Hillary wins, fair and square

Pakistan Observer - - EDITORIAL & COMMENTS -

HILLARY Clin­ton now has the nec­es­sary del­e­gates to claim the Demo­cratic pres­i­den­tial nom­i­na­tion. The As­so­ci­ated Press said so Mon­day, based on week­end pri­maries in Puerto Rico and the Vir­gin Is­lands and on su­per del­e­gates who had de­cided to back her since the last time they were can­vassed. But there is more here than the AP’s tally and Clin­ton’s sup­port among the party es­tab­lish­ment. With Tues­day’s pri­maries in Cal­i­for­nia, New Jersey and four other states, Clin­ton fi­nally amassed a ma­jor­ity of pledged del­e­gates — the ones awarded based on the ac­tual out­come of elec­tions. What’s more, when all of the votes are counted, her pop­u­lar vote ad­van­tage over Bernie San­ders (3 mil­lion votes go­ing into Tues­day) will likely give her a dou­ble-digit vic­tory.

And yet, at least as of Tues­day, San­ders was in­sist­ing that he will take his fight to the Demo­cratic Na­tional Con­ven­tion in Philadel­phia next month. Why? For all of his com­plaints about a rigged process, by any mean­ing­ful met­ric he came up short. He trails Clin­ton in del­e­gates, pledged del­e­gates, raw votes, num­ber of states won and num­ber of swing states won. And his main ar­gu­ment — that he could win if only large num­bers of su­per del­e­gates switched their sup­port to him — is con­trary to his past po­si­tions that at­tacked the very ex­is­tence of su­per del­e­gates.

Could an un­usual set of cir­cum­stances still pre­vent Clin­ton from be­com­ing the first woman to win a ma­jor party nom­i­na­tion? Sure. That’s why she’s the called the pre­sump­tive nom­i­nee un­til the Demo­cratic del­e­gates vote in late July. But count­ing on some highly im­prob­a­ble sce­nario is hardly rea­son for San­ders to con­tinue. Per­haps San­ders will change his mind in the com­ing days and sus­pend his cam­paign. Per­haps he will con­tinue on in a way that doesn’t ex­plic­itly crit­i­cise Clin­ton. Or per­haps he will throw a tem­per tantrum if the party does not em­brace his pro­gres­sive plat­form.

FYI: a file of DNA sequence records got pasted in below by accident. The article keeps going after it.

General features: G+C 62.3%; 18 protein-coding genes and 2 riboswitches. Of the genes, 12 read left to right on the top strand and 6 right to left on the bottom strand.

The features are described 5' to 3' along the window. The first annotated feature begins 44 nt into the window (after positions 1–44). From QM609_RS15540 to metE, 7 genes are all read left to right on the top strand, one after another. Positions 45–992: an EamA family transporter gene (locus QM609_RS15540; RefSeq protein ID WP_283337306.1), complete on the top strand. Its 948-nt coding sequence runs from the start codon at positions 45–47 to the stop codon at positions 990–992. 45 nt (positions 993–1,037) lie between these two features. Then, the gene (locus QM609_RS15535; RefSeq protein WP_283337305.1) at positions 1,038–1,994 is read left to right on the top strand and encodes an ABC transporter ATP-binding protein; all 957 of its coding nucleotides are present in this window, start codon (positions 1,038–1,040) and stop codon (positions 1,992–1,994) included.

Any­thing less than a con­ces­sion would risk splin­ter­ing the party. And for some­one who has fought most of his life for lib­eral causes, that would be the ul­ti­mate coun­ter­pro­duc­tive be­hav­iour. This year’s election has ex­posed a rift among Democrats be­tween tra­di­tion­al­ists who favour cen­tre-left poli­cies and a coali­tion of young and anti-es­tab­lish­ment groups press­ing for a more lib­eral ap­proach. These dif­fer­ences might seem large to some­one who favours an ex­pan­sive Medi­care­for-all ap­proach, or who is miffed by Clin­ton’s ties to Wall Street. But they pale in com­par­i­son with the gulf be­tween Clin­ton and Repub­li­can Don­ald Trump. What­ever pro­gres­sive vot­ers might see as Clin­ton’s short­com­ings, she is not run­ning a cam­paign based on ethnic ex­clu­sion and dis­crim­i­na­tion.

A tem­plate for what San­ders ought to do is provided by Clin­ton her­self. In 2008, she fought a highly con­tentious cam­paign against then-Sen. Barack Obama. She got a lot closer to win­ning than San­ders did this year. The 18 mil­lion votes she re­ceived in the pri­maries and cau­cuses rep­re­sented a slight ma­jor­ity of the pop­u­lar vote (if you count the tally from a dis­al­lowed pri­mary in Michi­gan). But she came up short in both pledged del­e­gates and su­per del­e­gates. And just days af­ter the fi­nal pri­maries, she con­ceded with a speech boast­ing of the 18 mil­lion cracks in the glass ceil­ing that her cam­paign had caused. This year, the Democrats could win a third con­sec­u­tive White House term for the first time since 1940. But they could risk blow­ing it all with a de­struc­tive fight be­tween the near left and the far left. — USA To­day

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